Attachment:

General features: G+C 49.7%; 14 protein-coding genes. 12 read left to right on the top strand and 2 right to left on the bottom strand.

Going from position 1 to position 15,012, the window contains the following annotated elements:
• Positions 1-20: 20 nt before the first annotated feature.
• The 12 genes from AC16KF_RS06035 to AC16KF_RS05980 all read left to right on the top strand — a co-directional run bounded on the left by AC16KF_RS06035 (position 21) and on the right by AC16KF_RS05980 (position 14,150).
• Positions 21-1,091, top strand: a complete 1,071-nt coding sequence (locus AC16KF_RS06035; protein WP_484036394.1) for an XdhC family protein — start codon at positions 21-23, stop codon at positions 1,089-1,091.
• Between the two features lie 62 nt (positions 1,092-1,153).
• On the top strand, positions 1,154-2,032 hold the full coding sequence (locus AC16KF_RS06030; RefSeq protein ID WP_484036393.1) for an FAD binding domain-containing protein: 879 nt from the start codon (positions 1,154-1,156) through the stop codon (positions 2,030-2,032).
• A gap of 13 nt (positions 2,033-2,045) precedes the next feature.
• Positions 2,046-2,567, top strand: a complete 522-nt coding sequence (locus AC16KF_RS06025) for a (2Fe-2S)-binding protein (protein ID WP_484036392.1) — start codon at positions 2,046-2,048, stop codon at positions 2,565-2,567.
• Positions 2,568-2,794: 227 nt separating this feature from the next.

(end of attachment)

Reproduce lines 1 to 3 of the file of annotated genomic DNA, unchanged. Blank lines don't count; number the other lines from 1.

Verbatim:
General features: G+C 49.7%; 14 protein-coding genes. 12 read left to right on the top strand and 2 right to left on the bottom strand.

Going from position 1 to position 15,012, the window contains the following annotated elements:
• Positions 1-20: 20 nt before the first annotated feature.